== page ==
Edward Power Colgan, now serving for the fourth term as state controller of California, has been almost continuously in the public service since 1887, and over the record of his public career there falls no shadow of wrong, absolute fidelity and capability characterizing his office acts and making him sell worthy of the regard and trust reposed in him.

Mr. Colgan has always resided in California. His birth occurred at Santa Rosa, Sonoma county, California, January 10, 1856, and he is the eldest of six sons born to Edward Power and Elizabeth (Staib) Colgan, the former a native of New York and the latter of Germany. One daughter was also born to the parents. The father came to the pacific coast in 1849 and his wife arrived the following year. He settled first at San Francisco, where he was engaged in the restaurant business until 1853, when he removed to Santa Rosa, Sonoma county, where he became proprietor of a hotel, conducting it with success up to the time of his death in 1878.

It was in the public schools of his native city that Edward Power Colgan gained the knowledge which fitted him for life's practical duties. He continued his studies until seventeen years of age and was then apprenticed to learn the blacksmith's trade. After the completion of his term he began work on his own account, and continued in the business until 1887, when because of his recognized fitness and capability he was called to public office by his fellow townsmen. At the election held in the fall of the previous year he was chosen sheriff of Sonoma county for a term of two years and in 1888 was re-elected. Ere the expiration of his second term higher honors were conferred upon him, he receiving the nomination of his party for state controller. For four successive terms has he been chosen by popular suffrage for that position, and his term will complete an incumbency of sixteen years. It would be almost tautological in this connection to enter into any series of statements indicating his popularity and the confidence reposed in him, for these have been shadowed forth between the lines of this review. His fidelity to the trust reposed in him stands as an unquestioned fact in his career, and there is no man in the public service more loyal to the general interests of the state and to the specific duties of his office than is Mr. Colgan, the present controller of California.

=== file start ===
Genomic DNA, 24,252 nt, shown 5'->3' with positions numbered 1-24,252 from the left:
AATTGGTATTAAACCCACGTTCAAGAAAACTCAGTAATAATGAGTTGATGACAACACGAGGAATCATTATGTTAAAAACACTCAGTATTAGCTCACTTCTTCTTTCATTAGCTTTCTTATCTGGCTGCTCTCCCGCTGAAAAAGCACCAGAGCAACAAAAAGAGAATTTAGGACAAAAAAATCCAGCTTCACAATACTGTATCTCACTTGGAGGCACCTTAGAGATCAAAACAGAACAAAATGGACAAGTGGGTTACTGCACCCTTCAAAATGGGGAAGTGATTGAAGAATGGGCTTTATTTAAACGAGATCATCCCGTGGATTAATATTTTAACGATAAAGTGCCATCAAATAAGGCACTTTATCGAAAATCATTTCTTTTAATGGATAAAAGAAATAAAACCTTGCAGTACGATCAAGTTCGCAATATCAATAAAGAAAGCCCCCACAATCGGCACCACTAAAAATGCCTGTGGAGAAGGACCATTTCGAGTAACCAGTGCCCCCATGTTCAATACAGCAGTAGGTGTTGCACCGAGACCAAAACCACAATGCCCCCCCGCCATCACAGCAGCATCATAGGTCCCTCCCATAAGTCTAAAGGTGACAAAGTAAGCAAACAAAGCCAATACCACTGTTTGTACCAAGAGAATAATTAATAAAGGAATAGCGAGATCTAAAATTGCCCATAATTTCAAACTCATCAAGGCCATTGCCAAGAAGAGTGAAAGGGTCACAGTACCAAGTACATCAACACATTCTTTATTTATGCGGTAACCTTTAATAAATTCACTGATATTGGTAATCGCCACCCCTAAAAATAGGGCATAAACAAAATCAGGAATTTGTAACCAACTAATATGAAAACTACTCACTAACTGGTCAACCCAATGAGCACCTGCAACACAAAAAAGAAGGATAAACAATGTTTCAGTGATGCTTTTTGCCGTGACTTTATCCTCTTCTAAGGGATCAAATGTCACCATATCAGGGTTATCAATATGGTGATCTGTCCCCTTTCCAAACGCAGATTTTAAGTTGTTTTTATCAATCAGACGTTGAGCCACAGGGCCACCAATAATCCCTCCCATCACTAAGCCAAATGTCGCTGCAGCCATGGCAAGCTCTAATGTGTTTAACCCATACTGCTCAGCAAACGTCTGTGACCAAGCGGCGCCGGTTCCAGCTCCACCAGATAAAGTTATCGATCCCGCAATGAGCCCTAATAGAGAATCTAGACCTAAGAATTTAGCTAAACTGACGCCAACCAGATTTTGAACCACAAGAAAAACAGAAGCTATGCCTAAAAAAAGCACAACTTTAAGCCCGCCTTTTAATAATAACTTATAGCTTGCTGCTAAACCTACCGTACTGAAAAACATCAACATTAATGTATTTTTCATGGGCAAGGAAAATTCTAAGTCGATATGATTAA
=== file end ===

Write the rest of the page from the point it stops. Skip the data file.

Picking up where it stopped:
In 1880 Mr. Colgan was united in marriage to Miss Mary E. Smith, a daughter of John K. and Theresa M. Smith, who became residents of the state during the pioneer period of its history. Five children have been born of this union, of whom four are still living, Edward Power, Jr., having departed this life. The others are Edlo May, Evelyn, Ralph Waite and Helen B.

Mr. Colgan holds membership relations with various fraternities, belonging to the Masons, the Independent Order of Odd Fellows, and its encampment, the Native Sons of the Golden West, the Knights of Pythias, the Benevolent and Protective Order of Elks and the Ancient Order of United Workmen. He has a wide acquaintance among the prominent men of the state and enjoys in high measure their regard and good will. He has risen to prominence not because of adventitious circumstances or the influence of those high in authority but through the inherent force of his own character, through the development of his latent powers and because of his faithfulness to every trust. The road to public honor is that of public usefulness, and the humblest in the land are not barred out from the most lofty position except by their own incapacity or lack of laudable ambition. In the discharge of his official duties, Mr. Colgan is most systematic, conducting the affairs of the office with the same regularity and care that he would a private business enterprise, and he has therefore received the commendation of not only the people of his own party, the Republican, but also of the opposition as well.

Source: History of the New California Its Resources and People, Volume I

The Lewis Publishing Company - 1905
Edited by Leigh H. Irvine

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